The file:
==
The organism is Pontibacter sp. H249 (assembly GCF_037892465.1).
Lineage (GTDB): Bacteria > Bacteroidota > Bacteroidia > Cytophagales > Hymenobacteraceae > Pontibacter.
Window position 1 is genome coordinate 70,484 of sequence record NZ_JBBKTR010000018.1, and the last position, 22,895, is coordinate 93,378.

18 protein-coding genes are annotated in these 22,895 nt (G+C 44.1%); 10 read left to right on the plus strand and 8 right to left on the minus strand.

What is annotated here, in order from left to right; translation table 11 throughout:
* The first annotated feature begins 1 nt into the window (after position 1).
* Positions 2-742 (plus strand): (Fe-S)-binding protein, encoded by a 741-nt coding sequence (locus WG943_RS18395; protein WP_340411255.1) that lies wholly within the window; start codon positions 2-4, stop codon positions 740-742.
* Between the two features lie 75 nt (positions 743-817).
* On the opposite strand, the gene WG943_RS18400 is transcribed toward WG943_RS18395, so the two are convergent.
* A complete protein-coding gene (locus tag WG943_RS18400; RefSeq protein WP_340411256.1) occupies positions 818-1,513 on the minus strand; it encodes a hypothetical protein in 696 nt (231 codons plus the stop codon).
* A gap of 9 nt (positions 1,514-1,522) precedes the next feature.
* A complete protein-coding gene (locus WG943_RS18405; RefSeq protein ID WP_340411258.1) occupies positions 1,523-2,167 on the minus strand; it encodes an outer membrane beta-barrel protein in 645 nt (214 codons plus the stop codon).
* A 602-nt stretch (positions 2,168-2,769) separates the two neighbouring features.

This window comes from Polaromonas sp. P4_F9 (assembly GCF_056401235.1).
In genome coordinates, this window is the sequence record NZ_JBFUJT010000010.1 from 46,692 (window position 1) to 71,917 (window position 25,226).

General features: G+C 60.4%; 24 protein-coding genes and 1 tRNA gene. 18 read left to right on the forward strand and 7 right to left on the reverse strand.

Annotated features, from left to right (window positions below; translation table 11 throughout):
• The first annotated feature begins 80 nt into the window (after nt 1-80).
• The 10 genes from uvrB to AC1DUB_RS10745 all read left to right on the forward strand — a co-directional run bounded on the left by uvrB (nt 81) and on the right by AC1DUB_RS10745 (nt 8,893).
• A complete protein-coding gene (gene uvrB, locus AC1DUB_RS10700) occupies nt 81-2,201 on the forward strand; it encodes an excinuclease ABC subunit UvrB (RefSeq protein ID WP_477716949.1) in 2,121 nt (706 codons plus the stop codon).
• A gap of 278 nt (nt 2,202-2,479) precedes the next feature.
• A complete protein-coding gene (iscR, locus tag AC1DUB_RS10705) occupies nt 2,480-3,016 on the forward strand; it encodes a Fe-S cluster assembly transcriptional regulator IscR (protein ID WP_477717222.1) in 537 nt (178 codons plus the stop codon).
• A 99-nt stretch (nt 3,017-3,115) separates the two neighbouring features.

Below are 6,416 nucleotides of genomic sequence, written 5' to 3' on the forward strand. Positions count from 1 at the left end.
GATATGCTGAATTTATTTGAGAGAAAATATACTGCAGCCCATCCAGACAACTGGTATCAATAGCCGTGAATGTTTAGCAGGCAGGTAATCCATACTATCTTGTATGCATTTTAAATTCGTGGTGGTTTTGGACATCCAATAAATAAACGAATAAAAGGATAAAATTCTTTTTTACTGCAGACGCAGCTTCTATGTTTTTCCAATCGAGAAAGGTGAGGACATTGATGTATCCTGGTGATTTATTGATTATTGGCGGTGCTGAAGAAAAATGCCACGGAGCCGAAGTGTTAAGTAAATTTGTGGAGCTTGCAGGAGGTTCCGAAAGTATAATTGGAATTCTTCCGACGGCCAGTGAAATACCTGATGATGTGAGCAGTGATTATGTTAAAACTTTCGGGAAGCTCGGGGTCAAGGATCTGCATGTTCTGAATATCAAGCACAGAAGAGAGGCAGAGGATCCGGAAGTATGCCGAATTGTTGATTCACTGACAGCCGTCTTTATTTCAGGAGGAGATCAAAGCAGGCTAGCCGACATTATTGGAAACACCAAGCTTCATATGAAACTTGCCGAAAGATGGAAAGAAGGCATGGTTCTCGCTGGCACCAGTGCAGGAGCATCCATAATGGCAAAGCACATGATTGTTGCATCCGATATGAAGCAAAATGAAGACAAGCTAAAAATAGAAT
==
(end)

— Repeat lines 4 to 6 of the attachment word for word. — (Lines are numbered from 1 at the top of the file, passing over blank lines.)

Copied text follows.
18 protein-coding genes are annotated in these 22,895 nt (G+C 44.1%); 10 read left to right on the plus strand and 8 right to left on the minus strand.

What is annotated here, in order from left to right; translation table 11 throughout:
* The first annotated feature begins 1 nt into the window (after position 1).